Going Home, Staying Home
THINK ABOUT THIS
Your new cat may have been abandoned or surrendered by a previous family. The cat may have been abused. The cat or kitten had to adjust to the shelter and is now going home to a new, unfamiliar place with strangers. Its kind of scary if you think about it! But, Being gentle, considerate, kind and patient will help ease your friend into his new family.
Your cat may have been in a kennel for several weeks or months. He may be CRAZY HAPPY the first few days just because he's so happy to be out and about and around people. Make sure to provide plenty of exercise to help him wind down. Don’t give up.
Your cat might be afraid and unsure of his new surroundings. If he appears to be scared, keep him in a small, quiet area (such as a gated off laundry or bathroom) to start, and take it slow. Don't allow your children to bother the cat if he is afraid; fear can result in nipping or scratching. Instead, give your cat plenty of time to adjust to his new surroundings, taking it one step at a time. Don't give up.
Even a litter trained cat can make mistakes in a new home. He doesn't know which door to go to or how to ask his new owner for what he wants. Please be aware that change of food or nervousness can set off diarrhea.
THERE WILL BE BEHAVIOR PROBLEMS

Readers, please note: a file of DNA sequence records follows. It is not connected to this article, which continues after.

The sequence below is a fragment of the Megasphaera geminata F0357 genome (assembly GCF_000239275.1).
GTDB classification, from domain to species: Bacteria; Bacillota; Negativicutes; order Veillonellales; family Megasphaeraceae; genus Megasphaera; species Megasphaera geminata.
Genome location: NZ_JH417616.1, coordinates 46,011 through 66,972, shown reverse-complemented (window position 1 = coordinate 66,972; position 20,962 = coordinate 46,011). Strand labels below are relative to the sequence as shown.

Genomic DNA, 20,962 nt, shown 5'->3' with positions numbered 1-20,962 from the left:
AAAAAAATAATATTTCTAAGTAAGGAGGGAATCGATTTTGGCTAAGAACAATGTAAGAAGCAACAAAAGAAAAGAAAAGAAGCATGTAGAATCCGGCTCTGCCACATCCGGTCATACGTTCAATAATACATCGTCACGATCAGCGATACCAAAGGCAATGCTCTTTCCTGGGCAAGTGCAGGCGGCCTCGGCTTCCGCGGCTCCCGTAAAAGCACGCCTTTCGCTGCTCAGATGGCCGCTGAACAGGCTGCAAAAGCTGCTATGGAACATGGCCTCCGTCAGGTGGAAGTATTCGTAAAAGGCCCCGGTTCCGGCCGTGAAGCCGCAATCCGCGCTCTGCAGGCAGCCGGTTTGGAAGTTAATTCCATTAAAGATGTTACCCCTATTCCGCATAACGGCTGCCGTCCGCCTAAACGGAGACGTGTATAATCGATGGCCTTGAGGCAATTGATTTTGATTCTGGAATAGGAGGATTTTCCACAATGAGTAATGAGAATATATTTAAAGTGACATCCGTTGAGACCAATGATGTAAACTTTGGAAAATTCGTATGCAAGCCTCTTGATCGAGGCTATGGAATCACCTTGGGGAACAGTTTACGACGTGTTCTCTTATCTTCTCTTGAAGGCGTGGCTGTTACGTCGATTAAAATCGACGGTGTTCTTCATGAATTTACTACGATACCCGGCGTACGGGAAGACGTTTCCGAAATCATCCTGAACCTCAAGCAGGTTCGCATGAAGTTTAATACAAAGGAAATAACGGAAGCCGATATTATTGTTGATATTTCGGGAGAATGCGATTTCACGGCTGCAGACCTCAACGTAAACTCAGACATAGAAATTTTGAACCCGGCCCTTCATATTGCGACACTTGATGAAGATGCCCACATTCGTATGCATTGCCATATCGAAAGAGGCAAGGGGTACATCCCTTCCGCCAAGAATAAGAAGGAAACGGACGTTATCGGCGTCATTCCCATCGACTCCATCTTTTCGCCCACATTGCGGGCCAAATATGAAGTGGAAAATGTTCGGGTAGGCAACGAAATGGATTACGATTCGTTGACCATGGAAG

Your cat had a whole other set of rules in his previous home. He may have been allowed to sleep in bed and beg at the table. IT'S UP TO YOU TO TEACH HIM YOUR RULES. Teaching proper behavior takes time and patience.
HOW LONG WILL ALL THIS TAKE?
Allow your cat or kitten several weeks to adapt to his new surroundings and up to 6 months to fully adjust (adults may take longer than kittens). Adopting a pet is a lifetime commitment. We assume that you will make a patient and concerted effort to achieve a successful forever home.
Did you know it is against the law to abandon an animal? The New York State Agriculture & Markets Law, Article 26, Section 355 states: "Abandonment of animals. A person being the owner or possessor, or having charge or custody of an animal, who abandons such animal, or leaves it to die in a street, road or public place, or who allows such animal, if it become disabled, to lie in a public street, road or public place more than three hours after he receives notice that it is left disabled, is guilty of a misdemeanor, punishable by imprisonment for not more than one year, or by a fine of not more than one thousand dollars, or by both."